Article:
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make, create, produce: cause a riot; bring about; a principle or movement to which one is dedicated: a worthy cause
Not to be confused with:
caws – the harsh, grating cries of certain birds, such as crows
Abused, Confused, & Misused Words by Mary Embree Copyright © 2007, 2013 by Mary Embree


a. The producer of an effect, result, or consequence.
b. The one, such as a person, event, or condition, that is responsible for an action or result.
2. A basis for an action or response; a reason: The doctor's report gave no cause for alarm.
3. A goal or principle served with dedication and zeal: "the cause of freedom versus tyranny" (Hannah Arendt).
4. The interests of a person or group engaged in a struggle: "The cause of America is in great measure the cause of all mankind" (Thomas Paine).
5. Law
a. A lawsuit or criminal prosecution.
b. The ground or basis for a lawsuit.
6. A subject under debate or discussion.
tr.v. caused, caus·ing, caus·es
1. To be the cause of or reason for; result in.
2. To bring about or compel by authority or force: The moderator invoked a rule causing the debate to be ended.

[Middle English, from Old French, from Latin causa, reason, cause, grounds for a lawsuit, lawsuit, of unknown origin.]

caus′a·ble adj.
cause′less adj.
caus′er n.
Synonyms: cause, reason, occasion, antecedent
These nouns denote what brings about or is associated with an effect or result. A cause is an agent or condition that permits the occurrence of an effect or leads to a result: "He is not only dull in himself, but the cause of dullness in others" (Samuel Foote).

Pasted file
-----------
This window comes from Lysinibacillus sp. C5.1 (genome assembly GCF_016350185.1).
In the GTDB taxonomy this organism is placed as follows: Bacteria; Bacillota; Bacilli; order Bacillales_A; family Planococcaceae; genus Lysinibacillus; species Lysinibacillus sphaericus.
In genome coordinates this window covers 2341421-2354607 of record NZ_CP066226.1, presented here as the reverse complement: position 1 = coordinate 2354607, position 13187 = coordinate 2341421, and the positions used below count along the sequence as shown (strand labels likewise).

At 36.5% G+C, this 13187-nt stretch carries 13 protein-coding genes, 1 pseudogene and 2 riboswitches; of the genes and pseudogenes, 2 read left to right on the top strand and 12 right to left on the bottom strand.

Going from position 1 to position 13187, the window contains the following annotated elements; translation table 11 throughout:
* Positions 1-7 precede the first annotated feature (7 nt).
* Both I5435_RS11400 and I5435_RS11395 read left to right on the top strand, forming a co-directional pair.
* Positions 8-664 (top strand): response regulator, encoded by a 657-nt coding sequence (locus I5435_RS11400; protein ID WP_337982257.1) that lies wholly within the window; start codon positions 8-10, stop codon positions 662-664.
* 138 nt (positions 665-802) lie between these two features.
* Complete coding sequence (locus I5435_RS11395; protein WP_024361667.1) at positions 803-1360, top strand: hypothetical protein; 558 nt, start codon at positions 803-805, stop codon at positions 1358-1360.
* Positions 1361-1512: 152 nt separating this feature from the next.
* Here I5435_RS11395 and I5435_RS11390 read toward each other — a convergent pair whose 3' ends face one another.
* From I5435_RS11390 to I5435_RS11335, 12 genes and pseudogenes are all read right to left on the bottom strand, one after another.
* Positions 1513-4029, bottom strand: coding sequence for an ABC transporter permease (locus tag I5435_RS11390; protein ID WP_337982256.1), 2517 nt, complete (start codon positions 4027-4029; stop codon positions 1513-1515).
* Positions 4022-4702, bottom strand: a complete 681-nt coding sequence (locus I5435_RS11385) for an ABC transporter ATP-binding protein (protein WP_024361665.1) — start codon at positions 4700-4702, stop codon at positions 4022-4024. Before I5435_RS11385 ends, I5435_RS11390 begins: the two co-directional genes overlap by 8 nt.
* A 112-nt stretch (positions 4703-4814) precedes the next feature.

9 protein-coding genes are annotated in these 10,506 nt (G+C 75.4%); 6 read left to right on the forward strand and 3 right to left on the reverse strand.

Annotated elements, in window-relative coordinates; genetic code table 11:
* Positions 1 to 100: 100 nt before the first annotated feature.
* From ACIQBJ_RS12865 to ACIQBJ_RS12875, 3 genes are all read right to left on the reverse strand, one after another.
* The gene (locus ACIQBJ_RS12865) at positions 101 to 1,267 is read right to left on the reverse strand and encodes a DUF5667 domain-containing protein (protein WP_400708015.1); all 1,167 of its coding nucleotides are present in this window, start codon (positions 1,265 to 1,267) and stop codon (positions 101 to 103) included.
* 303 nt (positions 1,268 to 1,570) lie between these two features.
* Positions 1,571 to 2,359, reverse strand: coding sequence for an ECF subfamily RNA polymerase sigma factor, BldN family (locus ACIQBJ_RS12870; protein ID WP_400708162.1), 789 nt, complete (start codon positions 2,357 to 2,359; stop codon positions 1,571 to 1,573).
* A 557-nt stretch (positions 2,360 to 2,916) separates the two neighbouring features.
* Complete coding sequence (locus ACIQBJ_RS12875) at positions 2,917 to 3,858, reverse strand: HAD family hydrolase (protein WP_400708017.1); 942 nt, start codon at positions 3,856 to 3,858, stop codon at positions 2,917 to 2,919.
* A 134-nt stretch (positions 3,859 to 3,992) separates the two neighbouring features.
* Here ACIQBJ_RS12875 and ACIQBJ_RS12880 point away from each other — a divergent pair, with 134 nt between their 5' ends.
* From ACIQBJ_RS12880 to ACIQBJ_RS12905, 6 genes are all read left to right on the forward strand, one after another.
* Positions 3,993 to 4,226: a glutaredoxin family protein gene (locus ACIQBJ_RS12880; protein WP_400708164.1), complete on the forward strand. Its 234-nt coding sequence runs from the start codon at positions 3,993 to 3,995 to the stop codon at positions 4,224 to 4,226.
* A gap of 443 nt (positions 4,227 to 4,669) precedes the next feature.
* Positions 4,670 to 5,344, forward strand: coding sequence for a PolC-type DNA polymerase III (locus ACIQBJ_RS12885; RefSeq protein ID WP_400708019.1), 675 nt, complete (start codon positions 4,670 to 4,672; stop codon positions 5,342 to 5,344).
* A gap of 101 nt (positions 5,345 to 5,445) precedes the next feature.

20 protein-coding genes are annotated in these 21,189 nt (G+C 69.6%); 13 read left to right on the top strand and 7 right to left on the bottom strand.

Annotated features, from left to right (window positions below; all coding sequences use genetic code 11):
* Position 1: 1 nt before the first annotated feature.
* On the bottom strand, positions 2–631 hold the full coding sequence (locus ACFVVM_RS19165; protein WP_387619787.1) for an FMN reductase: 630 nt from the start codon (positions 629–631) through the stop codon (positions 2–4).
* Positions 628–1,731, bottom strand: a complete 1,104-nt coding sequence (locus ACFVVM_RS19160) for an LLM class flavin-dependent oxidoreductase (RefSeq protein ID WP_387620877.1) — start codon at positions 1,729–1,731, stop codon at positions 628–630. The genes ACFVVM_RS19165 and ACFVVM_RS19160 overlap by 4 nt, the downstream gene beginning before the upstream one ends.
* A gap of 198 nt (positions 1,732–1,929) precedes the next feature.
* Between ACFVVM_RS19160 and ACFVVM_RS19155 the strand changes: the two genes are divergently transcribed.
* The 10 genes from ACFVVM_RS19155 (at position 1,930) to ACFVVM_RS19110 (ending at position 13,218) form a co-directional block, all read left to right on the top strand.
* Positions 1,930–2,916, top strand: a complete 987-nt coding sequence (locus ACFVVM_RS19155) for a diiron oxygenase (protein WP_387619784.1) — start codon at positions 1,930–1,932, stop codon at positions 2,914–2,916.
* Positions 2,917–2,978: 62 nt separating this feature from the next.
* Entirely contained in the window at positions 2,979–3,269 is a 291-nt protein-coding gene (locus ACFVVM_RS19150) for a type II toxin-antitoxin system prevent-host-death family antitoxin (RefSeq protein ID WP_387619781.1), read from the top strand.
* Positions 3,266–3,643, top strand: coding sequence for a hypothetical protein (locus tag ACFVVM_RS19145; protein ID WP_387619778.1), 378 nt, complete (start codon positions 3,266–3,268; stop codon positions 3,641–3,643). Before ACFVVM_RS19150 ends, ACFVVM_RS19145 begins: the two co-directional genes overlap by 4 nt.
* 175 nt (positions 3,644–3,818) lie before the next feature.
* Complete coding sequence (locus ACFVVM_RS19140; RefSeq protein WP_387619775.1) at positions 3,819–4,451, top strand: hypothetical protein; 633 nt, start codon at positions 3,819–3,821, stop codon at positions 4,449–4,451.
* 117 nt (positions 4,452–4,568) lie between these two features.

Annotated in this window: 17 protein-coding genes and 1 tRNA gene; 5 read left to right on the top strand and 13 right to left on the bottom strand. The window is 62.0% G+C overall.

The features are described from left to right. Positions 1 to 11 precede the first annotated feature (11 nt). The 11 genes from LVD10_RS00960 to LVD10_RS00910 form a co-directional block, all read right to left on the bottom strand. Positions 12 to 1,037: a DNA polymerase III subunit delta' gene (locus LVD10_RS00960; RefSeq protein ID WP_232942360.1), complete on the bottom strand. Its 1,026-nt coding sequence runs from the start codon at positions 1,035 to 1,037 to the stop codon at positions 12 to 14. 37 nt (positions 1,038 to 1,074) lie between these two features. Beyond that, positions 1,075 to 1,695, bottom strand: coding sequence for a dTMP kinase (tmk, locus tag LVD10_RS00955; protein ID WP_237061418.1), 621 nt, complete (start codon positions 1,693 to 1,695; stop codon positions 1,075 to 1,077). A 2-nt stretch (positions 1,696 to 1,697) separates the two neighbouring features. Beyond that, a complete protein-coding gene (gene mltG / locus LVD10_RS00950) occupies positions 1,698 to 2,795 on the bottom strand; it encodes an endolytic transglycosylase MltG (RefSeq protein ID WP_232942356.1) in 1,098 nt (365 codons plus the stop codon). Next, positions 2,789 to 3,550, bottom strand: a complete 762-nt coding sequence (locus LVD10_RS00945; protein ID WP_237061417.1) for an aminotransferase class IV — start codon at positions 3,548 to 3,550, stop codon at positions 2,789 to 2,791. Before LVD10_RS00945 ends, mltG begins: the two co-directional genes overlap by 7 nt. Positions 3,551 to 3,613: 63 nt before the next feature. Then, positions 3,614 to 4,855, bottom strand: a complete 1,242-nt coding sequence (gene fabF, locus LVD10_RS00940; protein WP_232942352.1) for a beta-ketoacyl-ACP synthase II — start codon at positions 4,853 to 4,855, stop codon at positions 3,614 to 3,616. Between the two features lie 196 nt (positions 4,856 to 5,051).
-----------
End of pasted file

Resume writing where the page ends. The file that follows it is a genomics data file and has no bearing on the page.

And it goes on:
Reason refers to what explains the occurrence or nature of an effect: There was no obvious reason for the accident.
Occasion is something that brings on or precipitates an action, condition, or event: "Injustice provides the occasion for change" (Alan Dershowitz).
Antecedent refers to what has gone before and implies a relationship—but not necessarily a causal one—with what ensues: Some of the antecedents of World War II lie in economic conditions in Europe following World War I.
American Heritage® Dictionary of the English Language, Fifth Edition. Copyright © 2016 by Houghton Mifflin Harcourt Publishing Company. Published by Houghton Mifflin Harcourt Publishing Company. All rights reserved.


1. a person, thing, event, state, or action that produces an effect
2. grounds for action; motive; justification: she had good cause to shout like that.
3. the ideals, etc, of a group or movement: the Communist cause.
4. the welfare or interests of a person or group in a dispute: they fought for the miners' cause.
5. a matter of widespread concern or importance: the cause of public health.
6. (Law)
a. a ground for legal action; matter giving rise to a lawsuit
b. the lawsuit itself
7. (Philosophy) (in the philosophy of Aristotle) any of four requirements for a thing's coming to be, namely material (material cause), its nature (formal cause), an agent (efficient cause), and a purpose (final cause)
8. make common cause with to join with (a person, group, etc) for a common objective
(tr) to be the cause of; bring about; precipitate; be the reason for
[C13: from Latin causa cause, reason, motive]
ˈcausable adj
ˌcausaˈbility n
ˈcauseless adj
ˈcauser n
Collins English Dictionary – Complete and Unabridged, 12th Edition 2014 © HarperCollins Publishers 1991, 1994, 1998, 2000, 2003, 2006, 2007, 2009, 2011, 2014



n., v. caused, caus•ing. n.
1. a person that acts or a thing that occurs so as to produce a specific result: the cause of the accident.
2. the reason or motive for some action: a cause for rejoicing.
3. good or sufficient reason: to complain without cause.
a. a ground of legal action.
b. a case for judicial decision.
5. a principle, ideal, goal, or movement to which a person or group is dedicated: the Socialist cause; the human rights cause.
6. to be the cause of; bring about.
make common cause, to unite in a joint effort.
[1175–1225; Middle English (< Old French) < Latin causa reason, sake]
caus′a•ble, adj.
caus`a•bil′i•ty, n.